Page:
Have you actually listened to your heart? I would advise checking your apical rate. You can get two different blood pressures because that has to do with the vascular system but two different heart rates, NO. The pulse is how many times per minute that the heart beats.
    While a person has only one heart rate, the pulse CAN be different in the 2 arms. A higher pulse on the right radial with a low pulse on the left radial can be indicative of an aortic dissection or a stenosis of the left subclavian artery. It can also happen in atrial fibrillation.
    It is called PULSUS DIFFERENS.
  11. by   suzanne4
    It isn't a different pulse, it is a different blood pressure.
    Your heart rate is going to very all of the time. Many people have a difference in BP in both arms because of their anatomy, this is not uncommon. By the time you put the cuff on the other arm, a few minutes has gone by, plus when you are applying it to yourself, you are not necessarily going to have it on exactly right on both sides.

    Try actually taking your own pulse with your fingers, on both arms, this will give you the most accurate numbers. Also, remember that your cuff is taking an average as it is counting.
  12. by   wonderbee
    Isn't the phenomenom called a pulse deficit? As I recall, my flowsheets have a space for bilateral pulse rates. They can indeed be different. It is normal for them to be ever so slightly different because of the circulation pattern. However, a really measurable difference indicates abnormality. I have encountered one very ill cardiac patient who had extremely different rates before death.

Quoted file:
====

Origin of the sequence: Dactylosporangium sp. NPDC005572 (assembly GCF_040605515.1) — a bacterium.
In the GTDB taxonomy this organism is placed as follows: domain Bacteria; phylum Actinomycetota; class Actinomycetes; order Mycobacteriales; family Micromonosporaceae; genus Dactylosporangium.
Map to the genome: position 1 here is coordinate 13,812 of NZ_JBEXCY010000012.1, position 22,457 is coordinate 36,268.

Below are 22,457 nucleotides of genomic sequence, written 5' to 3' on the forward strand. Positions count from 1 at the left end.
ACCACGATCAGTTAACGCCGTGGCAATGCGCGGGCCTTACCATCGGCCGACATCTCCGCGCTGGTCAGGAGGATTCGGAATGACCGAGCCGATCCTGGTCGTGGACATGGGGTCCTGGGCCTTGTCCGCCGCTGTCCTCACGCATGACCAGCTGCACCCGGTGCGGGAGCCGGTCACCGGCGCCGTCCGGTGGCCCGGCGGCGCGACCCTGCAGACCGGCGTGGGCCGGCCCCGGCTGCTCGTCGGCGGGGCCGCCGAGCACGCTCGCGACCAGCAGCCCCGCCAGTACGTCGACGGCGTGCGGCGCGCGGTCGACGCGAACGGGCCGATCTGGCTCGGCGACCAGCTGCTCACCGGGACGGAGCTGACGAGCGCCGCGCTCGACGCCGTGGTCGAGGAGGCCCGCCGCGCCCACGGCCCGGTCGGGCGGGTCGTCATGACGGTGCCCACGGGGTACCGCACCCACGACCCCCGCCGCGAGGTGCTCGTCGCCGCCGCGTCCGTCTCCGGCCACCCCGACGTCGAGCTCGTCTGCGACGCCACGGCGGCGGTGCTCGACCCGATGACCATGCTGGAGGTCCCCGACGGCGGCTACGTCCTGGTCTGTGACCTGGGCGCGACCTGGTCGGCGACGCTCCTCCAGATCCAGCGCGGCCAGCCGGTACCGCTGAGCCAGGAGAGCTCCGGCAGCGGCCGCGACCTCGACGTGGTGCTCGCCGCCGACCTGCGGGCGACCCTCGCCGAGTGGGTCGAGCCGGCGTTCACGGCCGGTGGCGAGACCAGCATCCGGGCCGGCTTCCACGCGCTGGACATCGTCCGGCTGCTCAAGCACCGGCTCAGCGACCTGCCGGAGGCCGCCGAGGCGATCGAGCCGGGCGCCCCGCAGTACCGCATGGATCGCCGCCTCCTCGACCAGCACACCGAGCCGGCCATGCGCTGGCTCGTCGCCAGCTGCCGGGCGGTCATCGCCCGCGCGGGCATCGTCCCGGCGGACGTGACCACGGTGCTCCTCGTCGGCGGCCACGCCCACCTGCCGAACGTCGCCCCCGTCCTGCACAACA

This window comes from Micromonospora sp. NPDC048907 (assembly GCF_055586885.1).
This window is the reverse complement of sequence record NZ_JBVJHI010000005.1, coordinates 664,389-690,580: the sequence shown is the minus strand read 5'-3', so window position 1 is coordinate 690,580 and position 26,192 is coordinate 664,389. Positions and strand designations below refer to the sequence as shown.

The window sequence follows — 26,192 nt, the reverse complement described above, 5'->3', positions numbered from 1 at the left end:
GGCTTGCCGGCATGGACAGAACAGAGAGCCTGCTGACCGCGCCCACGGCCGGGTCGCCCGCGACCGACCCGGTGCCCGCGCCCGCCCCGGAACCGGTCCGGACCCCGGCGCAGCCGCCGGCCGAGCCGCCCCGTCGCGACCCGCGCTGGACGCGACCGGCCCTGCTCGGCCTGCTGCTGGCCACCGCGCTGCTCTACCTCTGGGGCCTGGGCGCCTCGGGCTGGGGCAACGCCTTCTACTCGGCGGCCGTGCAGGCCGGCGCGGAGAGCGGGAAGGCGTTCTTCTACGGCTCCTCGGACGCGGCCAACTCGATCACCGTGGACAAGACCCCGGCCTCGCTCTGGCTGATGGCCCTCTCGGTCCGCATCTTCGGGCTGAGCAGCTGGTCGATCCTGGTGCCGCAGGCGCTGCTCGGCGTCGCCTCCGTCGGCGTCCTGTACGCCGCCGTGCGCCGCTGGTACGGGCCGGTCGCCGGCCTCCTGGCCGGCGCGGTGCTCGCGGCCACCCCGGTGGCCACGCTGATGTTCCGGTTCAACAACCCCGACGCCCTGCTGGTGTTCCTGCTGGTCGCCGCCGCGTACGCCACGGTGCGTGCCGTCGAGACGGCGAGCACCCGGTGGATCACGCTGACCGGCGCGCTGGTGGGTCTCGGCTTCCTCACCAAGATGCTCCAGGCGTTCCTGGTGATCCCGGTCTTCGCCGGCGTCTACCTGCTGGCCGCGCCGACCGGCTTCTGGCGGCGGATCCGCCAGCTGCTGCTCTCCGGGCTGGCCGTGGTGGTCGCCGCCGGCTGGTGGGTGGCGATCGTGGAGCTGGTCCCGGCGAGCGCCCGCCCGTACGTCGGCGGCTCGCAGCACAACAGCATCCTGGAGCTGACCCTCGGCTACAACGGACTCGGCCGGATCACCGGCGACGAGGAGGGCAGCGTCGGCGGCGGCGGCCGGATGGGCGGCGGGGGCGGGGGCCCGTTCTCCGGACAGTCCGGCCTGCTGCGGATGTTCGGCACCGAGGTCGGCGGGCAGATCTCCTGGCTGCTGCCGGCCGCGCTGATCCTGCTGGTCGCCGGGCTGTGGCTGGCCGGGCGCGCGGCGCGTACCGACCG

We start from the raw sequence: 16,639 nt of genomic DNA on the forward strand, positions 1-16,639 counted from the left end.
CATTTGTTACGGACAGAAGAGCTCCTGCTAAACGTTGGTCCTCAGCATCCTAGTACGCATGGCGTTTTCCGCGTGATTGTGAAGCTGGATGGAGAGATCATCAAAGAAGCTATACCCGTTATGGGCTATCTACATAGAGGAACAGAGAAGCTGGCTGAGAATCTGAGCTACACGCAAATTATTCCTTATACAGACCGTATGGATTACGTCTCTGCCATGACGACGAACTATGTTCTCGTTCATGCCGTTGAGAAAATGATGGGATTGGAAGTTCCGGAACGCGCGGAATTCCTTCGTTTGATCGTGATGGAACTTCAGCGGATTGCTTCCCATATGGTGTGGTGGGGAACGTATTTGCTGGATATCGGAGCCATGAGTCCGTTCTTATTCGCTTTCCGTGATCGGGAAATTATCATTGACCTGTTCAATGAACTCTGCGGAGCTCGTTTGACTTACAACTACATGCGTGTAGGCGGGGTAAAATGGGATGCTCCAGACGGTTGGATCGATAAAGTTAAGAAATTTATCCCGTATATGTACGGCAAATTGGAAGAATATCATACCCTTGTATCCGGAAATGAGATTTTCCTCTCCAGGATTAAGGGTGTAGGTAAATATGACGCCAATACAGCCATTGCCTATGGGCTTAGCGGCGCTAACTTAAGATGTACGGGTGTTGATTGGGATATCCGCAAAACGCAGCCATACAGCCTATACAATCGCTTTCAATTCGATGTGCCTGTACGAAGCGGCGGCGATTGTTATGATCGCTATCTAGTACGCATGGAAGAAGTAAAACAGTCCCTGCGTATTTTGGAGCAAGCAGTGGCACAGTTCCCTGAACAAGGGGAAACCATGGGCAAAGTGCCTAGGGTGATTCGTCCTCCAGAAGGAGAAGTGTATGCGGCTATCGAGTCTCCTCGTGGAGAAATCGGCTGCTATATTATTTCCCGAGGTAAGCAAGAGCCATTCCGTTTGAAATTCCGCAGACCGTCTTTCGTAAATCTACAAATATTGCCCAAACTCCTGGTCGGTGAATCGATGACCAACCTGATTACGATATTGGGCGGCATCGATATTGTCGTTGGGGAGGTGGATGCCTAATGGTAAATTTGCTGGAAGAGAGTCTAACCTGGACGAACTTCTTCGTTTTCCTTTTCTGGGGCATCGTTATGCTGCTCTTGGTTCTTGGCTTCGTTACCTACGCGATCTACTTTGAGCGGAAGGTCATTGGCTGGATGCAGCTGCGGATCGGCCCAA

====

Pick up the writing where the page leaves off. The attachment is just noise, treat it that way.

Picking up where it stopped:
Last edit by wonderbee on Jun 24, '04
  13. by   unknown99
    Quote from suzanne4
    It isn't a different pulse, it is a different blood pressure.
    Your heart rate is going to very all of the time. Many people have a difference in BP in both arms because of their anatomy, this is not uncommon. By the time you put the cuff on the other arm, a few minutes has gone by, plus when you are applying it to yourself, you are not necessarily going to have it on exactly right on both sides.

    Try actually taking your own pulse with your fingers, on both arms, this will give you the most accurate numbers. Also, remember that your cuff is taking an average as it is counting.
    Yes you can have a difference in BP, but YES, you can have a difference in pulse from side to side. I deal with this on a daily basis at work. Also, check your Taber's. It will explain it better... look under pulsus differens.
  14. by   kids
    I have had patients who, during a run of A-fib have significantly different right and left radial pulses when palpated by 2 nurses at the same time.